Written by Dean P. Chen. In response to Beijing’s escalating coercive campaigns and military harassments of Taiwan, the Biden administration has primarily followed the Trump government’s pro-Taiwan stance. The U.S. State Department, in a statement on January 23, 2021, calling out China to “cease its military, diplomatic, and economic pressure against Taiwan,” reaffirmed that the U.S. commitment to Taiwan is “rock solid.”
Written by Douglas Paal. In the early 1970s, I studied in Tokyo during the first OPEC-generated energy crisis. Against all prevailing common anxiety about the long-term shortage of energy, The Economist published a cover story entitled “The Coming Oil Glut,” which correctly predicted that demand would induce increased supply. It did. I was duly impressed.
Written by Michael Mazza. The new Biden administration will have its hands full from day one. Even as it focuses its energy on finally getting a handle on the COVID-19 pandemic, the administration will have to recalibrate its China policy, making numerous decisions about which aspects of the Trump administration’s approach to keep and which to jettison. Beyond China, it will have to meaningfully strengthen alliances and security partnerships worldwide, make a decision about how best to rein in Iran’s nuclear program going forward, and work quickly to preserve (or not) the New START arms control agreement with Russia. Taiwan policy, on the other hand, should not require significant deliberation in the early going.
Written by Gerrit van der Wees. As the United Nations General Assembly is preparing to meet in New York for its annual gathering, the international community is facing multiple issues in all parts of the world that need to be resolved. Among all of those issues, there is one burning question: why is a free and democratic Taiwan not part of the gathering? Why is a vibrant democracy being excluded from the international family of nations?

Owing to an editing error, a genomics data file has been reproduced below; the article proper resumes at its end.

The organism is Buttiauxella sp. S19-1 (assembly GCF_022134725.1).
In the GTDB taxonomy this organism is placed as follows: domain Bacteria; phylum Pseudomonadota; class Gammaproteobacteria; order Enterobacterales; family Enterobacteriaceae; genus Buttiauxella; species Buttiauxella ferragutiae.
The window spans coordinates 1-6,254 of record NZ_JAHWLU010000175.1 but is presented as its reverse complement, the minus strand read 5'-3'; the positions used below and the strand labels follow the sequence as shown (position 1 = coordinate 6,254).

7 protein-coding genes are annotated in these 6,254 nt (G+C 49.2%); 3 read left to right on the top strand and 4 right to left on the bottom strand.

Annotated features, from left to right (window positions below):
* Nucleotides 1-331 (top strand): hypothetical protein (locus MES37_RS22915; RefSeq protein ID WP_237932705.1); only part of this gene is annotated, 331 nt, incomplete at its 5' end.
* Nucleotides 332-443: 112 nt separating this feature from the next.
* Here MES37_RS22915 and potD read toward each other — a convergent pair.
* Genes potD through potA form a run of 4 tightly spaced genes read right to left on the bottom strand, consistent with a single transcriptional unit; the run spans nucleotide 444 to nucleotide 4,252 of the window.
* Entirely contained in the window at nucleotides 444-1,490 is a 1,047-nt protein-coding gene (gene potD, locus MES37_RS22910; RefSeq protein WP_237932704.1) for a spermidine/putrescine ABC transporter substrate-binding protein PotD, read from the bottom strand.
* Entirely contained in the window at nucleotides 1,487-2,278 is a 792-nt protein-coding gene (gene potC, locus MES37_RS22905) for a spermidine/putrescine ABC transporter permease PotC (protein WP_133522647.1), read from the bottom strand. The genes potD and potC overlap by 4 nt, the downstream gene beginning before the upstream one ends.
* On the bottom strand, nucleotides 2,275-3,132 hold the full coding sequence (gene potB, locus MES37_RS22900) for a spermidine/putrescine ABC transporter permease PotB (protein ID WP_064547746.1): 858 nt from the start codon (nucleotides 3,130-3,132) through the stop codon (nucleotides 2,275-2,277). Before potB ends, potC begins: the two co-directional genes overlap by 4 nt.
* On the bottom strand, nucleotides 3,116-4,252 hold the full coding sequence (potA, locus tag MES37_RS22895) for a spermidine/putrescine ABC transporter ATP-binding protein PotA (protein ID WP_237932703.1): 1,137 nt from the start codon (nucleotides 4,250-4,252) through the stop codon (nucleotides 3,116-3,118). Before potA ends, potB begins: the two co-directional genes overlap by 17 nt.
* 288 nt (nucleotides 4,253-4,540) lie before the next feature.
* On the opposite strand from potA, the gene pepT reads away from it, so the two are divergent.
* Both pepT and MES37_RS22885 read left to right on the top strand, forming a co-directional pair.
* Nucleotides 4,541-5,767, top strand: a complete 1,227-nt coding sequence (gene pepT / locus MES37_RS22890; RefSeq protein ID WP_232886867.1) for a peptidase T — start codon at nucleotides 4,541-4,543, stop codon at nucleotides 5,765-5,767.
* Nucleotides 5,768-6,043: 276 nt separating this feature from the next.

Written by Fumiko Sasaki. The Trump administration has intensified its anti-China campaign. Consequently, rhetoric has been strongly pro-Taiwan. Due to the increased negative sentiment toward China in the U.S., the presidential candidate from each party will need to take a tough stance toward China to win the election. Regardless of the election outcome, President Tsai Ing-Wen should not anticipate such trends to continue and must be wise in aligning with allies inside the U.S.
Written by Dean P. Chen. On March 26, 2020, as the United States is under enormous pressure coping with the novel Coronavirus (COVID-19) pandemic sweeping across the globe, President Donald Trump signed into law the Taiwan Allies International Protection and Enhancement Initiative (TAIPEI) Act of 2019. Passed unanimously by the two chambers of U.S. Congress — the Senate in October 2019 and House in March 2020 — the act pushes for enhanced American government support for Taiwan’s international participation. It thus requires the State Department to report to Congress on steps taken to strengthen the island democracy’s diplomatic relations with other partners in the Indo-Pacific region.
Written by James Lin. While the TAIPEI Act affirms US support, it does not change the capitalist structure of the international political economy, nor the hard economic and political advantages Beijing holds over Taipei and, to a certain degree, Washington. The United States is no longer in a position to shape the United Nations, or the Bretton Woods system, as it did in the immediate post-World War II moment. Even if Taiwan regains some of its diplomatic allies, Taiwan’s international existence is precarious without formal membership in international organizations and formal diplomatic recognition from the majority of the world’s nations.
Written by Yu-Hua Chen. “It is time for the US to abandon Taiwan.” The past decade has frequently seen influential scholars and experts on US-China relations propose this sort of argument. Ten years ago, Bill Owens suggested that America should start treating China as a friend and therefore halt its arms sales to Taiwan and review the outdated the Taiwan Relations Act (TRA). Bruce Gilley sold an idea of “the Finlandisation of Taiwan” in Foreign Affairs in 2010.
Written by John F. Copper. For more than two years the liberal Western media, especially in the United States, have talked and written extensively about America’s relations with Taiwan under Donald J. Trump. During this period their narratives embraced two different themes: first, the relationship was managed badly and second, Taiwan is a “card” Trump is playing against China.